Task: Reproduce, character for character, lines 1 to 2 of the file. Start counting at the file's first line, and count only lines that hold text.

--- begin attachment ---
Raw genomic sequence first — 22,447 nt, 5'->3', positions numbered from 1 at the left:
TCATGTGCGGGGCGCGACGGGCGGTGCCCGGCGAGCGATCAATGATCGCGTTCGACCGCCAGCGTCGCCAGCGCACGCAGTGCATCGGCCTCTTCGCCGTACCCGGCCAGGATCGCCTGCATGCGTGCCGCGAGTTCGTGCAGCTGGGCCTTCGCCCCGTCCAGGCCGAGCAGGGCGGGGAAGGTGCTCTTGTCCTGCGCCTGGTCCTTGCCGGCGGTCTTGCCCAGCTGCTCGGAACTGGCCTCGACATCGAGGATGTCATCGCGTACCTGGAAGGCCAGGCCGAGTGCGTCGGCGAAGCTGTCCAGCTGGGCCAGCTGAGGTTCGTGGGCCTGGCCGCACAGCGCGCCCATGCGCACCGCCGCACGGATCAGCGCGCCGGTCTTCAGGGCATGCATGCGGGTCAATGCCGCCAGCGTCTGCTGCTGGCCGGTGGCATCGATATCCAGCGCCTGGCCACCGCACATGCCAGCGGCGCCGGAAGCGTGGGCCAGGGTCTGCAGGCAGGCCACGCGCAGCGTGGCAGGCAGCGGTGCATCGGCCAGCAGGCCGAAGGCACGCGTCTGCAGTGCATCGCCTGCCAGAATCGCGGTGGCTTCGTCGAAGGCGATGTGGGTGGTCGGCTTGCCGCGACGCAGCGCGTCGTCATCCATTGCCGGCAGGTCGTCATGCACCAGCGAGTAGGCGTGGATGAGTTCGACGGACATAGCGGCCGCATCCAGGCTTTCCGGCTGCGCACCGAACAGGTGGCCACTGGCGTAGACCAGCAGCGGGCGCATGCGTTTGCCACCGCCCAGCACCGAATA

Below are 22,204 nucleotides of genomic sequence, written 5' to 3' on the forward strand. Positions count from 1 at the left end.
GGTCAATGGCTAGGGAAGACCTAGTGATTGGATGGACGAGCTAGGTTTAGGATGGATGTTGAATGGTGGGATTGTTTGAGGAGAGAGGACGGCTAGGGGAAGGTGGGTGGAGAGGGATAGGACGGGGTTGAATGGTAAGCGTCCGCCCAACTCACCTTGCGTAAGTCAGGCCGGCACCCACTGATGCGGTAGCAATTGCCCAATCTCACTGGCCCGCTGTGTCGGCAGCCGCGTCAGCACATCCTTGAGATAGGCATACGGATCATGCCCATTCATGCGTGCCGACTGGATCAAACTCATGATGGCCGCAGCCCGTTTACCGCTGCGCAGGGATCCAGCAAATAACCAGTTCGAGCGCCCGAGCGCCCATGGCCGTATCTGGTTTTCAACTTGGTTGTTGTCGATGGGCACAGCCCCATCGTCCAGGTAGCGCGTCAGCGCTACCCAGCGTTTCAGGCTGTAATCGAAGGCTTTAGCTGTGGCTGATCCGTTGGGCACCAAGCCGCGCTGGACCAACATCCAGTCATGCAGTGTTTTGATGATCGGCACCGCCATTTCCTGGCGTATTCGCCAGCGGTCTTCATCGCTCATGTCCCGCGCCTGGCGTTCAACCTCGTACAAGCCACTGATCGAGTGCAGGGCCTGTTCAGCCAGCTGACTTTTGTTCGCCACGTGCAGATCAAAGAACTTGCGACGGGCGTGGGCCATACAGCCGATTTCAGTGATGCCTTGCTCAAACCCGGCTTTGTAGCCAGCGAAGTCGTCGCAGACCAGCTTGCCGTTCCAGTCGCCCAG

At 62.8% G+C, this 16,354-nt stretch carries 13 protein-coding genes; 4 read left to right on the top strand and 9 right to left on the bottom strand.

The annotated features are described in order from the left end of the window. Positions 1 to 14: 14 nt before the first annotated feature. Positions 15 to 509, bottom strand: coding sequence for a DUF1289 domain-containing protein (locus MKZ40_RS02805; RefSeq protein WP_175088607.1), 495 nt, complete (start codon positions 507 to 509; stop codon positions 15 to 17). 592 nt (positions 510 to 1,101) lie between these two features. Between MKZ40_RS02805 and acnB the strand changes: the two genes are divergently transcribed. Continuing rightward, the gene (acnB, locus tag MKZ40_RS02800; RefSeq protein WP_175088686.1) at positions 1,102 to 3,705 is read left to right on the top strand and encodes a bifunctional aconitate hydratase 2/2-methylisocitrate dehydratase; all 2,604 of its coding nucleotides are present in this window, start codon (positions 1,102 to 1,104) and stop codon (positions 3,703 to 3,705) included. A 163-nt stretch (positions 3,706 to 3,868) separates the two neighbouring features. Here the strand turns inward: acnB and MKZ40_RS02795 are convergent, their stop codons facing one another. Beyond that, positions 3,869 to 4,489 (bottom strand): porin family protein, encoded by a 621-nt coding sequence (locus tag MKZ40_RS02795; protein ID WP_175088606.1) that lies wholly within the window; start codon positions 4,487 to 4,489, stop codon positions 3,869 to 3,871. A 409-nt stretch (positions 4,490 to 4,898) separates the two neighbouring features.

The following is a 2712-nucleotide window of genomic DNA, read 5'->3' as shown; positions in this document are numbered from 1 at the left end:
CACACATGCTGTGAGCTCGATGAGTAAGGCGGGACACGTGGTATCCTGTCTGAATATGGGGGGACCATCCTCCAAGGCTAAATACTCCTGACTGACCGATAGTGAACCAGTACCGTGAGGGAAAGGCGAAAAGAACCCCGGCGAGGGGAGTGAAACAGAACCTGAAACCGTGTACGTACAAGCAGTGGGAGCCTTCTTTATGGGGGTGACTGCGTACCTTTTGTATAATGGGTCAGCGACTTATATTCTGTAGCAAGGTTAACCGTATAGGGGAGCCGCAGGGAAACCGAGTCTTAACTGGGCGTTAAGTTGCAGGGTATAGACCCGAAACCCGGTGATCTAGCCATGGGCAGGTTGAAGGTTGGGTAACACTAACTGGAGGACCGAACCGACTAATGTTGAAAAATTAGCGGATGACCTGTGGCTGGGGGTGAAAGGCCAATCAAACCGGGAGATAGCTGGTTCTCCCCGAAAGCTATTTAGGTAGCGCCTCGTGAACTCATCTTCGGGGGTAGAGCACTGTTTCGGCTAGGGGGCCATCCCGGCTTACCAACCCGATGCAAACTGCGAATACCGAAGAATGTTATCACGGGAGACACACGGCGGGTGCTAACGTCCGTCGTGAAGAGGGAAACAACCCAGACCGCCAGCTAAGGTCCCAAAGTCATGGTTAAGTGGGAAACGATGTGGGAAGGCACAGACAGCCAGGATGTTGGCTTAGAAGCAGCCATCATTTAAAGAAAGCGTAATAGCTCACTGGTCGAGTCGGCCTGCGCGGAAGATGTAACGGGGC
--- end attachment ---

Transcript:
Raw genomic sequence first — 22,447 nt, 5'->3', positions numbered from 1 at the left:
TCATGTGCGGGGCGCGACGGGCGGTGCCCGGCGAGCGATCAATGATCGCGTTCGACCGCCAGCGTCGCCAGCGCACGCAGTGCATCGGCCTCTTCGCCGTACCCGGCCAGGATCGCCTGCATGCGTGCCGCGAGTTCGTGCAGCTGGGCCTTCGCCCCGTCCAGGCCGAGCAGGGCGGGGAAGGTGCTCTTGTCCTGCGCCTGGTCCTTGCCGGCGGTCTTGCCCAGCTGCTCGGAACTGGCCTCGACATCGAGGATGTCATCGCGTACCTGGAAGGCCAGGCCGAGTGCGTCGGCGAAGCTGTCCAGCTGGGCCAGCTGAGGTTCGTGGGCCTGGCCGCACAGCGCGCCCATGCGCACCGCCGCACGGATCAGCGCGCCGGTCTTCAGGGCATGCATGCGGGTCAATGCCGCCAGCGTCTGCTGCTGGCCGGTGGCATCGATATCCAGCGCCTGGCCACCGCACATGCCAGCGGCGCCGGAAGCGTGGGCCAGGGTCTGCAGGCAGGCCACGCGCAGCGTGGCAGGCAGCGGTGCATCGGCCAGCAGGCCGAAGGCACGCGTCTGCAGTGCATCGCCTGCCAGAATCGCGGTGGCTTCGTCGAAGGCGATGTGGGTGGTCGGCTTGCCGCGACGCAGCGCGTCGTCATCCATTGCCGGCAGGTCGTCATGCACCAGCGAGTAGGCGTGGATGAGTTCGACGGACATAGCGGCCGCATCCAGGCTTTCCGGCTGCGCACCGAACAGGTGGCCACTGGCGTAGACCAGCAGCGGGCGCATGCGTTTGCCACCGCCCAGCACCGAATA